Preparing the Perfect PR Pitch

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OK — you’ve found the story. You’ve lined up a positive quote from within your company — and maybe (if you’re playing in the big leagues) a favorable comment from a professional business analyst. You have the facts, the figures, and the human interest that transforms facts into stories and news. Now what?Now you go down this four-item checklist and prepare yourself for success.

1. Perfect PR pitch – the note you need to strike in the pitch

When you pitch a story, you’re selling an idea — an idea about you and your company. You’re selling it to a jaded individual who’s been there and seen that — but you’re also selling it to an individual who NEEDS story ideas and leads. Not yours — he or she is flooded with leads and ideas — but still, the self-interested reporter or editor is always looking for the next good story. Your job is to tell that story briefly and compellingly — just as if you were trying to hook a prospect during a 30-second elevator ride. To do that, you need a “perfect PR pitch” — a brief, compelling and well-told story that will link your publicity needs with the reporter’s rational self-interest. If you sell or have sold, if you know how to quickly grab the interest of a prospect, you already have the basic skills of pitching.

2. Shotgun vs. Deer rifle – focusing in on the right media

You may not be a hunter (I’m not). You may not have ever even held a firearm. But you know — thanks to the media — the difference between a shotgun and a deer rifle. One, the deer rifle, sends a carefully-aimed shot for a long distance — if your aim is true, you hit your target. The other, useful at short range, sends a large number of shots — like a handful of gravel — out at a target. Because of the number of shots, if the range is close and the aim is reasonably accurate (not precise — why bother) you’re bound to hit something. Both approaches have impact — but which is right for your story?

Pulling Hair

Shotgun press releases — those sent out over reach plenty of reporters and wind up on thousands of online databases where they can be found. To work with a shotgun approach, the news should be either really compelling (you’ve just bought out Microsoft) or so un-compelling that it makes more sense to cast your bread on the waters in hopes that somebody, somewhere will take a bite.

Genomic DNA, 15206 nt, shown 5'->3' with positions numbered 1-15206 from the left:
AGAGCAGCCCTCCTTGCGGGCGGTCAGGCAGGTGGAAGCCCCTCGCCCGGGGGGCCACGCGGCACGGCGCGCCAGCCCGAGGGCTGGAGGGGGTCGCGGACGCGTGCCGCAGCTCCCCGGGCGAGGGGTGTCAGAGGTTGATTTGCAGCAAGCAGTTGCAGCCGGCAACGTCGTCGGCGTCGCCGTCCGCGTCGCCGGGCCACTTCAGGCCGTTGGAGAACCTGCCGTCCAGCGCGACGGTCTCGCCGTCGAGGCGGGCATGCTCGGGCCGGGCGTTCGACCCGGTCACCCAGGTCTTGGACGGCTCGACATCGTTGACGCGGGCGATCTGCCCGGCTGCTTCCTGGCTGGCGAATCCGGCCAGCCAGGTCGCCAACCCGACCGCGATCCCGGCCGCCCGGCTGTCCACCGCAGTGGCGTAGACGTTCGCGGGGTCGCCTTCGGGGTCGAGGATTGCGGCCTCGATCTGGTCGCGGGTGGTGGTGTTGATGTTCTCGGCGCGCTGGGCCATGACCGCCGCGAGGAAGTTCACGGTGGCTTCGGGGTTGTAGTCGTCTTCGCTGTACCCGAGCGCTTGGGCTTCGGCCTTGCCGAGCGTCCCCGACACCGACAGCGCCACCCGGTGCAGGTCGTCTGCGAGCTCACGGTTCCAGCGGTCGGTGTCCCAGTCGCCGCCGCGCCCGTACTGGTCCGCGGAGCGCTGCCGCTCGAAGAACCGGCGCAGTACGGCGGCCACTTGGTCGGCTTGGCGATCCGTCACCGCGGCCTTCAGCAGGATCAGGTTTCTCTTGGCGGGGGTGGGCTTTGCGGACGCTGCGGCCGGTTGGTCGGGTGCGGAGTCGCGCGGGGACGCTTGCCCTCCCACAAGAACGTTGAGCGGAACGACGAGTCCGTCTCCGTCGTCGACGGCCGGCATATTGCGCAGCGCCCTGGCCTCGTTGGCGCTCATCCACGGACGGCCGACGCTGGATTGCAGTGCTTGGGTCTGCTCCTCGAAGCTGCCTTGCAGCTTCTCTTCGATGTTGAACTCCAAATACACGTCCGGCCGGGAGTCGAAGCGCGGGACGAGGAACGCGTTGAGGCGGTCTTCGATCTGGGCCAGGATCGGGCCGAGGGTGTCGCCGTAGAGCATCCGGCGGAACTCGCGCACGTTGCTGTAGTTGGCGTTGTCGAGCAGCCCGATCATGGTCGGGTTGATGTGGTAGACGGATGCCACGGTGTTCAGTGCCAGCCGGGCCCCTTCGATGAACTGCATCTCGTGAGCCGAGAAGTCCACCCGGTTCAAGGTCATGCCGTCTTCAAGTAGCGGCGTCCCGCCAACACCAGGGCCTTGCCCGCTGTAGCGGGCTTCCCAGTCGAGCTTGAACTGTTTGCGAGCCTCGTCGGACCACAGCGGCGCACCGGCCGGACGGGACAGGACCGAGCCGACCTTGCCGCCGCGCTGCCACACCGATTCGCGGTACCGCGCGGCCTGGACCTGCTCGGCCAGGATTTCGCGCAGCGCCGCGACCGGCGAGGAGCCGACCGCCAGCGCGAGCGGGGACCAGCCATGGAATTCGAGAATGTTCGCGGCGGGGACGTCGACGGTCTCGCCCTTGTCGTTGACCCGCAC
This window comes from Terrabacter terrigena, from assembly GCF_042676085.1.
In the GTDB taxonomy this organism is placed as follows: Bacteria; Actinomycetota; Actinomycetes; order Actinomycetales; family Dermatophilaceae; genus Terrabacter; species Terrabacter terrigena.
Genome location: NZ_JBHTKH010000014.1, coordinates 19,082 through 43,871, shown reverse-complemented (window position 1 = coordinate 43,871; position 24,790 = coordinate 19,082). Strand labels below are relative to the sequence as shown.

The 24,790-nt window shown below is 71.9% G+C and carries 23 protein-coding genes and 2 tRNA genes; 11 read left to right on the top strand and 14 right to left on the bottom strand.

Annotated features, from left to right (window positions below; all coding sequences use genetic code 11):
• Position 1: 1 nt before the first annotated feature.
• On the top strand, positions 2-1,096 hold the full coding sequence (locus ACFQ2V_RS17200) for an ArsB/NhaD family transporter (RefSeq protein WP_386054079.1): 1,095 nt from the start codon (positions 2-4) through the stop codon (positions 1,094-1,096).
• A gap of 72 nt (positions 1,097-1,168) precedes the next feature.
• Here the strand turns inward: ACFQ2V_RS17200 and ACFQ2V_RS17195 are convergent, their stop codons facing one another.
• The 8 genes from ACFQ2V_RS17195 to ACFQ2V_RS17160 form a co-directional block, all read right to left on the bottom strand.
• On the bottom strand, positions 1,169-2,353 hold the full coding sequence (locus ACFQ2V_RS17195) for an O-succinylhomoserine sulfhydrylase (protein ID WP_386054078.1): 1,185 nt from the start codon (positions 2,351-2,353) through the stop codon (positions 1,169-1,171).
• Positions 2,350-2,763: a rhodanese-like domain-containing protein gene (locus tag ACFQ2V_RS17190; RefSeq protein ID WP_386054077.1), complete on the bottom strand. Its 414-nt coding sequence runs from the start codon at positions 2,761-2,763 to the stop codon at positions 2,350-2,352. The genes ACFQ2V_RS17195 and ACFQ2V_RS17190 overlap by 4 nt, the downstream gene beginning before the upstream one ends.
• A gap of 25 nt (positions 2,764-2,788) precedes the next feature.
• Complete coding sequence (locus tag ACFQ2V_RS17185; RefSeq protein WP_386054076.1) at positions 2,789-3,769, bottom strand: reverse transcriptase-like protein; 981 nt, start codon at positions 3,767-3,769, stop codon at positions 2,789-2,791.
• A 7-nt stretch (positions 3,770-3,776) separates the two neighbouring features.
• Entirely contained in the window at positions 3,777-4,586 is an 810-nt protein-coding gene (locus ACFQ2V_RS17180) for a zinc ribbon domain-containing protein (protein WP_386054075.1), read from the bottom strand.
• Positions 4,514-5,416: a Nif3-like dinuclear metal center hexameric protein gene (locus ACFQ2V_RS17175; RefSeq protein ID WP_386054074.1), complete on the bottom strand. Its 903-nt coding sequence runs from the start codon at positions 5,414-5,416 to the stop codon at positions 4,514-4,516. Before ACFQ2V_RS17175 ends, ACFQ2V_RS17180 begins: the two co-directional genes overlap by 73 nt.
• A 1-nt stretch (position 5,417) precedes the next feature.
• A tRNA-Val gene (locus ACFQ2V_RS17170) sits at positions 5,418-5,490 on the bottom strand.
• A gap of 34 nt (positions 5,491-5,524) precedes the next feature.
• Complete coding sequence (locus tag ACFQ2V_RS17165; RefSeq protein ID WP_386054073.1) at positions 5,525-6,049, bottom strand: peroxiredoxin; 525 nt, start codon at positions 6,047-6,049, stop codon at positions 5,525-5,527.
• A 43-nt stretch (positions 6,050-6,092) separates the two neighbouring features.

Deer rifle press releases are distributed (or rather, the pitches are made) to very select news media — and generally to specific reporters at those newspapers and magazines. You choose the targets after reading the publications — and the stories your target has written (a quick Web-search on Yahoo! or Google should help you find online copies of those stories — if not, a trip to the library will pay hefty dividends). Deer rifle stories are generally important stories, but stories that require a special familiarity with your product line and market space. This is where the industry targeting offered by comes into play.

One is right for you — but it may be a different one at different times. For a really big stories, both approaches may be right — five to ten targeted media followed by a shotgun-blast press release using

3. Phone vs. e-mail (or even antediluvian fax?)

Recent studies show that as many as 80% of reporters in a given (high-tech) market space prefer to receive a PR pitch via e-mail. This is a major change from past procedures, and even from preferences of just a few years ago (when many reporters were gun-shy of e-mail). Of the remainder, fax is preferred to a phone pitch by two-to-one. Since you’re not likely to know the reporter and know his/her preference, go with the default setting and send the pitch by e-mail (NOT as an attachment — those get deleted un-read unless a reporter has asked for and is expecting an attachment). If you want to further insure success, send a FAX, too. But do not call without doing your homework on the reporter — that’s the fast track to failure.

4. Initial contact and follow-up

Make your initial contact via e-mail or fax. Depending on the timeliness, send a brief follow-up e-mail (or fax) in 24-48 hours, or even a week if the story is timeless. DO NOT CALL — not unless the reporter has told you that phone pitches are OK. And if you do phone, do not wear out your welcome, or try to be Mr./Ms. Personality. Keep the call brief — unless the reporter chooses to extend it. Ask: “is this a good time?” or “Do you have a minute to hear a quick PR pitch?” or “Would you prefer an e-mail, or do you have a minute to hear a quick PR pitch?” or something like that. Then listen to the answer. And heed it — even (or perhaps especially) if it”s not what you want to hear.

This article, written by Ned Barnett, originally appeared in PR Fuel (, a free weekly newsletter from eReleases (, the online leader in affordable press release distribution. To subscribe to PR Fuel, visit:

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